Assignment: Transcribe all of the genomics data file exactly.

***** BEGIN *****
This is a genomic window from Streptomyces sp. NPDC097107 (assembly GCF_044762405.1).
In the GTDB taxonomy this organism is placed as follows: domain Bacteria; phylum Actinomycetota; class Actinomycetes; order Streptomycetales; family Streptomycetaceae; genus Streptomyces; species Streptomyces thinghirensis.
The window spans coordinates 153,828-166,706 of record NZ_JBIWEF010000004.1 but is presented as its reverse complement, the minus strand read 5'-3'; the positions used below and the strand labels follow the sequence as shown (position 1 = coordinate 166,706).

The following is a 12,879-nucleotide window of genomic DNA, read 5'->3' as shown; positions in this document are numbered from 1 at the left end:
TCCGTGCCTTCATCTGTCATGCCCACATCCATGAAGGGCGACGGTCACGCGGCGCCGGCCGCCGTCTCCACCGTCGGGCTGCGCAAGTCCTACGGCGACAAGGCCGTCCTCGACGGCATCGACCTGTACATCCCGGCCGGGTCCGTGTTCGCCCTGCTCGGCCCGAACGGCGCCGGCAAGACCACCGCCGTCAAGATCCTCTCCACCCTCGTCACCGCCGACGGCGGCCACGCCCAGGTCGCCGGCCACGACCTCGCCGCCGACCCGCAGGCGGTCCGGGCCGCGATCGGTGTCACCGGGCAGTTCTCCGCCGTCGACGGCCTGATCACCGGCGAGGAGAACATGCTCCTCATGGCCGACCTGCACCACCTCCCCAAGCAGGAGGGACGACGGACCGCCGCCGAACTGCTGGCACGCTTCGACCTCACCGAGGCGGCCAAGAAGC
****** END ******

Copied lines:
This is a genomic window from Streptomyces sp. NPDC097107 (assembly GCF_044762405.1).
In the GTDB taxonomy this organism is placed as follows: domain Bacteria; phylum Actinomycetota; class Actinomycetes; order Streptomycetales; family Streptomycetaceae; genus Streptomyces; species Streptomyces thinghirensis.
The window spans coordinates 153,828-166,706 of record NZ_JBIWEF010000004.1 but is presented as its reverse complement, the minus strand read 5'-3'; the positions used below and the strand labels follow the sequence as shown (position 1 = coordinate 166,706).

The following is a 12,879-nucleotide window of genomic DNA, read 5'->3' as shown; positions in this document are numbered from 1 at the left end:
TCCGTGCCTTCATCTGTCATGCCCACATCCATGAAGGGCGACGGTCACGCGGCGCCGGCCGCCGTCTCCACCGTCGGGCTGCGCAAGTCCTACGGCGACAAGGCCGTCCTCGACGGCATCGACCTGTACATCCCGGCCGGGTCCGTGTTCGCCCTGCTCGGCCCGAACGGCGCCGGCAAGACCACCGCCGTCAAGATCCTCTCCACCCTCGTCACCGCCGACGGCGGCCACGCCCAGGTCGCCGGCCACGACCTCGCCGCCGACCCGCAGGCGGTCCGGGCCGCGATCGGTGTCACCGGGCAGTTCTCCGCCGTCGACGGCCTGATCACCGGCGAGGAGAACATGCTCCTCATGGCCGACCTGCACCACCTCCCCAAGCAGGAGGGACGACGGACCGCCGCCGAACTGCTGGCACGCTTCGACCTCACCGAGGCGGCCAAGAAGC